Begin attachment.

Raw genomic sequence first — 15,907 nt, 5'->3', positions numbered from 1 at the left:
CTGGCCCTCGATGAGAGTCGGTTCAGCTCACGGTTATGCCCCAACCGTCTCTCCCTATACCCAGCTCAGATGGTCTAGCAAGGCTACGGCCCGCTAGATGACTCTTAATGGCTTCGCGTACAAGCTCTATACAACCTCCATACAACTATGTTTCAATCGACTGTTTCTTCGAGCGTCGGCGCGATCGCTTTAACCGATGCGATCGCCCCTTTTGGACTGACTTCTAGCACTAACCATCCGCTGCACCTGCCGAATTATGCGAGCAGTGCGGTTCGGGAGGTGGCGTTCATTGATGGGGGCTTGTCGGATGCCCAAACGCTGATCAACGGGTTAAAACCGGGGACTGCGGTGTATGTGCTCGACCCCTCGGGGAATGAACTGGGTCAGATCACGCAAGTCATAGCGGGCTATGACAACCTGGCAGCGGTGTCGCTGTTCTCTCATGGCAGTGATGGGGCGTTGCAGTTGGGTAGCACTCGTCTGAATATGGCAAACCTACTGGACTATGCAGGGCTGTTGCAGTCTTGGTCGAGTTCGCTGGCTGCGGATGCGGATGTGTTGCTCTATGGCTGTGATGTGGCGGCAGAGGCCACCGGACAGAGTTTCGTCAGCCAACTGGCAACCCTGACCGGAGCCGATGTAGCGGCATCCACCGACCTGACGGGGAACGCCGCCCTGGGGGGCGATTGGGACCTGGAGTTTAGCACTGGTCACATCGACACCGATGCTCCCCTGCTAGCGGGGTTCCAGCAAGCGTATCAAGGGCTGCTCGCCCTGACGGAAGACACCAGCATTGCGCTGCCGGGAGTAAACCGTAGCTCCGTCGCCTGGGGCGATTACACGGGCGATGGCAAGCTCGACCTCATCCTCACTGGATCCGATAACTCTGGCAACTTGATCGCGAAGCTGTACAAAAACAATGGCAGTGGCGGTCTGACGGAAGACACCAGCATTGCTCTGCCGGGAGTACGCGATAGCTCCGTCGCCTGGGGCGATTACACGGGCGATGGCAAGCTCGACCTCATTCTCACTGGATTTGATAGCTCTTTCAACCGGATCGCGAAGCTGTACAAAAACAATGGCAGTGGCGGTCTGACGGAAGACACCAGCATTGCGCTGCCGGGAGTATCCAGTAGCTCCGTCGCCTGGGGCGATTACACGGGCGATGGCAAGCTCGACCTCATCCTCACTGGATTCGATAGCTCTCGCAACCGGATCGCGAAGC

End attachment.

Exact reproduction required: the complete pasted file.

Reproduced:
Raw genomic sequence first — 15,907 nt, 5'->3', positions numbered from 1 at the left:
CTGGCCCTCGATGAGAGTCGGTTCAGCTCACGGTTATGCCCCAACCGTCTCTCCCTATACCCAGCTCAGATGGTCTAGCAAGGCTACGGCCCGCTAGATGACTCTTAATGGCTTCGCGTACAAGCTCTATACAACCTCCATACAACTATGTTTCAATCGACTGTTTCTTCGAGCGTCGGCGCGATCGCTTTAACCGATGCGATCGCCCCTTTTGGACTGACTTCTAGCACTAACCATCCGCTGCACCTGCCGAATTATGCGAGCAGTGCGGTTCGGGAGGTGGCGTTCATTGATGGGGGCTTGTCGGATGCCCAAACGCTGATCAACGGGTTAAAACCGGGGACTGCGGTGTATGTGCTCGACCCCTCGGGGAATGAACTGGGTCAGATCACGCAAGTCATAGCGGGCTATGACAACCTGGCAGCGGTGTCGCTGTTCTCTCATGGCAGTGATGGGGCGTTGCAGTTGGGTAGCACTCGTCTGAATATGGCAAACCTACTGGACTATGCAGGGCTGTTGCAGTCTTGGTCGAGTTCGCTGGCTGCGGATGCGGATGTGTTGCTCTATGGCTGTGATGTGGCGGCAGAGGCCACCGGACAGAGTTTCGTCAGCCAACTGGCAACCCTGACCGGAGCCGATGTAGCGGCATCCACCGACCTGACGGGGAACGCCGCCCTGGGGGGCGATTGGGACCTGGAGTTTAGCACTGGTCACATCGACACCGATGCTCCCCTGCTAGCGGGGTTCCAGCAAGCGTATCAAGGGCTGCTCGCCCTGACGGAAGACACCAGCATTGCGCTGCCGGGAGTAAACCGTAGCTCCGTCGCCTGGGGCGATTACACGGGCGATGGCAAGCTCGACCTCATCCTCACTGGATCCGATAACTCTGGCAACTTGATCGCGAAGCTGTACAAAAACAATGGCAGTGGCGGTCTGACGGAAGACACCAGCATTGCTCTGCCGGGAGTACGCGATAGCTCCGTCGCCTGGGGCGATTACACGGGCGATGGCAAGCTCGACCTCATTCTCACTGGATTTGATAGCTCTTTCAACCGGATCGCGAAGCTGTACAAAAACAATGGCAGTGGCGGTCTGACGGAAGACACCAGCATTGCGCTGCCGGGAGTATCCAGTAGCTCCGTCGCCTGGGGCGATTACACGGGCGATGGCAAGCTCGACCTCATCCTCACTGGATTCGATAGCTCTCGCAACCGGATCGCGAAGC